A water bath is a laboratory equipment consisting of a container filled with hot water, used to incubate samples in water at a constant temperature for a long period of time.
Among its main uses we have the heating of reagents, fusion of substrates or incubation of cell cultures. It is also used to carry out certain chemical reactions that occur at high temperatures. The water bath provides a uniform source of heat that allows flammable chemicals to be heated instead of an open flame and thus avoid contact. Different types of water baths are used depending on the application and user requirements, taking into account that all water baths can be used up to 99 °C. When the temperature is above 100 °C, there are other alternative equipment such as oil bath.
How is a bain-marie composed?
The water baths have an analog or digital interface, which allows users to set the desired temperature. They are made up of:
- Tank: Normally made of stainless material, which has a set of electrical resistances in its lower part, through which heat is transferred to the water, which is maintained at a preselected temperature through a control device that allows selecting the required temperature. The resistances of the water baths can be of two types: immersion or external.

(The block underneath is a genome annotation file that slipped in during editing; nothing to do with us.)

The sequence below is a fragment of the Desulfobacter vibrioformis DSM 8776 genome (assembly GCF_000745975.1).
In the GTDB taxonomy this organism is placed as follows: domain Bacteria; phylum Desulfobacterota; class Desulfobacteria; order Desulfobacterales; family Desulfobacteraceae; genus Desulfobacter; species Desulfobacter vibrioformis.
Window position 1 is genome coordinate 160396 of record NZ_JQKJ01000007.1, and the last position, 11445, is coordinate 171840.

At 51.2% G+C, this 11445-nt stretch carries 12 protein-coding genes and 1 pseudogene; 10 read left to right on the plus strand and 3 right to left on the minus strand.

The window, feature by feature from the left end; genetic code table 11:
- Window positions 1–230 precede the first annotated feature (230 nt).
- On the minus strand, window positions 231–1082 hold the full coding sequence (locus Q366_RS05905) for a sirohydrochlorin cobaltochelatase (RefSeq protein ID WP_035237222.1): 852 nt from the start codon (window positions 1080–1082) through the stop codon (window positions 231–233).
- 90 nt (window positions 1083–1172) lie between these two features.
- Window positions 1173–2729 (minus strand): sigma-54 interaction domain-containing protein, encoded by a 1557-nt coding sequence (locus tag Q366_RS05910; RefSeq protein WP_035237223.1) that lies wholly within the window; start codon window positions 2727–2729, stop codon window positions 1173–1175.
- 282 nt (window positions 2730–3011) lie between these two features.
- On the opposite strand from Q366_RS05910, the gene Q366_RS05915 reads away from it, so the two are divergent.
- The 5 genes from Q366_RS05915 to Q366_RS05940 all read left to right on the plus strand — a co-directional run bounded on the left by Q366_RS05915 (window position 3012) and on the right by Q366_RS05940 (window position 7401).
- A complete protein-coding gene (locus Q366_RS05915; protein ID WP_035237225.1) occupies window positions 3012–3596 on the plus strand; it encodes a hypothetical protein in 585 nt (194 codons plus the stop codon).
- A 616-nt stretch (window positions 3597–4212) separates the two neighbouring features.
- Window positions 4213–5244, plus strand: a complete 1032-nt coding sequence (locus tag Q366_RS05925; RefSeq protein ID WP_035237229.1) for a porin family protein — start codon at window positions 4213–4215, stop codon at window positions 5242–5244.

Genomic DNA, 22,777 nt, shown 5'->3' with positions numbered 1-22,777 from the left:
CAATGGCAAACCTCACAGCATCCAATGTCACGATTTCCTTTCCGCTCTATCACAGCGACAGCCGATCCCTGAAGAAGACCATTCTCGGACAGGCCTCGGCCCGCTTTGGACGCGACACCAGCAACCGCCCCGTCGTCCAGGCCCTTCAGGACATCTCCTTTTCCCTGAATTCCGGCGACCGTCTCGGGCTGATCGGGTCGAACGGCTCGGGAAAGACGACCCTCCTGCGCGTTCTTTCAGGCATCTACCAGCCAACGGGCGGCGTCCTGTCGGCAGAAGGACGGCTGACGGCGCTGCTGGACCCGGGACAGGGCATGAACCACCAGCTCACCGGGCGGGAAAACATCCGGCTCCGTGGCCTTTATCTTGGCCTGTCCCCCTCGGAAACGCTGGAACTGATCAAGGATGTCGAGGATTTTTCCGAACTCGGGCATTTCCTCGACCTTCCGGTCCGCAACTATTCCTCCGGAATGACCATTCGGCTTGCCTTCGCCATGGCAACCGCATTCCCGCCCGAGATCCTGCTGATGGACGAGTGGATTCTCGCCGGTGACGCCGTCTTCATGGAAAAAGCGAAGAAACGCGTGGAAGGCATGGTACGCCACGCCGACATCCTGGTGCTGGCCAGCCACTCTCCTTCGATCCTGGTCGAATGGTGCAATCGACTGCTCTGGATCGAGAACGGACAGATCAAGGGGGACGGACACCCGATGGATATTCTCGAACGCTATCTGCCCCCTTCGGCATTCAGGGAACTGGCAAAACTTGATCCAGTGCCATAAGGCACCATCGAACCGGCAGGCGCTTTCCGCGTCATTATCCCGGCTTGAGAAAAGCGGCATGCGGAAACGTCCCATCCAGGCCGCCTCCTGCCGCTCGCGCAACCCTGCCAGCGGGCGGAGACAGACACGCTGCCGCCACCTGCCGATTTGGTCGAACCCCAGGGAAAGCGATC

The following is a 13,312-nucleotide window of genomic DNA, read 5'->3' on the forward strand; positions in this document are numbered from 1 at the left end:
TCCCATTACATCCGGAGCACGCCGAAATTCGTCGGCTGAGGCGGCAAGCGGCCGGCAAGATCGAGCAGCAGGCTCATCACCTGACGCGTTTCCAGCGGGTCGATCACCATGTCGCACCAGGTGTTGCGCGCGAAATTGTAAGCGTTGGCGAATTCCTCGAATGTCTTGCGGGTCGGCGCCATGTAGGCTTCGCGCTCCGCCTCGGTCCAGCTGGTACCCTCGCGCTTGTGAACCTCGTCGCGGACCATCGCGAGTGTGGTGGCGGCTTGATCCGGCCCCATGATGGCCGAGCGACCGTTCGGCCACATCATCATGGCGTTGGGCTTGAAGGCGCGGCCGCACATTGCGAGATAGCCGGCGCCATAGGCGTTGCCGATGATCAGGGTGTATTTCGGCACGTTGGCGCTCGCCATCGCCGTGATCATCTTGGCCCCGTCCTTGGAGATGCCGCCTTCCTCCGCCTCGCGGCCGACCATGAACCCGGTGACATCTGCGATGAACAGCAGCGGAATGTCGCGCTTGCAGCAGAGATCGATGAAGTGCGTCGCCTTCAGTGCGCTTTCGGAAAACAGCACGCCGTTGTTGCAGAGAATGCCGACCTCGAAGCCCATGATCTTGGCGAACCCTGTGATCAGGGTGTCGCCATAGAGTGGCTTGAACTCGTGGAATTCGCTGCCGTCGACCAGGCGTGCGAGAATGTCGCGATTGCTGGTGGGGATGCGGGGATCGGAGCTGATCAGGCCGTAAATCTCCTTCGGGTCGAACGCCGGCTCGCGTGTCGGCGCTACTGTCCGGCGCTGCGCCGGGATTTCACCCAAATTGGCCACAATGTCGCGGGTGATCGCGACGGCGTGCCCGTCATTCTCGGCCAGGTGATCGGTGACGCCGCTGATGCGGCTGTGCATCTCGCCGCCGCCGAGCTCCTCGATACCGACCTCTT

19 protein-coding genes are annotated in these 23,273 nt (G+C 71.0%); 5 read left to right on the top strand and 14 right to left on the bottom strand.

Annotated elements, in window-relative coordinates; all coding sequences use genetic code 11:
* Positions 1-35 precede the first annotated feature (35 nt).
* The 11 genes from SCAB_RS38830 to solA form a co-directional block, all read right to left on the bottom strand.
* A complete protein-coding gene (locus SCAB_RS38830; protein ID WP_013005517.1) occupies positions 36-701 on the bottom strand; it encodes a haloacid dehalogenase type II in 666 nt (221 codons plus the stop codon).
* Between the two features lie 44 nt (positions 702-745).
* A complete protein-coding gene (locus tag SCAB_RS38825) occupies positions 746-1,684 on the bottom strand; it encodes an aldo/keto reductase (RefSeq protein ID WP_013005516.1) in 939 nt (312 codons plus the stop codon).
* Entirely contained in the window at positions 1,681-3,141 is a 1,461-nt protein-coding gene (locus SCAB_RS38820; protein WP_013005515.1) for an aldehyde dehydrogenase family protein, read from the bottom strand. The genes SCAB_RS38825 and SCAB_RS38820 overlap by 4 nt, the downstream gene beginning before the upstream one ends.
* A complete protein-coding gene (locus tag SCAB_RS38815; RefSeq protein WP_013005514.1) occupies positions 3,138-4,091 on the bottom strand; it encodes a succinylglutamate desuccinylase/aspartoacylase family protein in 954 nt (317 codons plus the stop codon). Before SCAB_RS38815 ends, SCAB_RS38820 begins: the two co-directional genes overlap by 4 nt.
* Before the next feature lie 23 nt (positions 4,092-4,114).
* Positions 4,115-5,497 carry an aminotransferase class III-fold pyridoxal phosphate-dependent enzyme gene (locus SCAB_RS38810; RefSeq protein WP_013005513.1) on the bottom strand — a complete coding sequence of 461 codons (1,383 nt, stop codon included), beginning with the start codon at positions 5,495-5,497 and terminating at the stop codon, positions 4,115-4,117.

- Impeller tray: This element of the equipment serves as a support for the containers that are placed in the laboratory water bath. This should be placed at the bottom of the device.
- Cover: This is an area that is outside the equipment and covers the bain-marie. This is usually where the temperature controls are located, which constantly regulate and adjust the temperature. This cover is normally made of steel and is covered with electrostatic paint with high adherence and resistance to the laboratory environment.
- Thermometer: This device allows you to measure the temperature of the water.
Types of laboratory water baths
- Water bath with circulating water: In this type of water bath, the water circulates through all the equipment, providing a more uniform temperature. This is necessary when high temperature uniformity and consistency is required, such as in some enzyme or serological assays.
- Water bath with non-circulating water: In this water bath, heat transfer is done by convection. But it has the disadvantage that temperature control is less precise. Although some equipment has accessories that allow non-circulating agitation in order to generate a more uniform heat transfer.
- Water bath with agitation: These water baths have an additional control that allows stirring and thus moving the substances inside the equipment. It is very practical in microbiology laboratories, where cell and bacterial cultures need to be constantly shaken.
- Oil bain-marie: These types of baths differ from those that use water, in that the temperatures in these equipment can reach up to 200 °C. And oil is used instead of water, since water evaporates faster.
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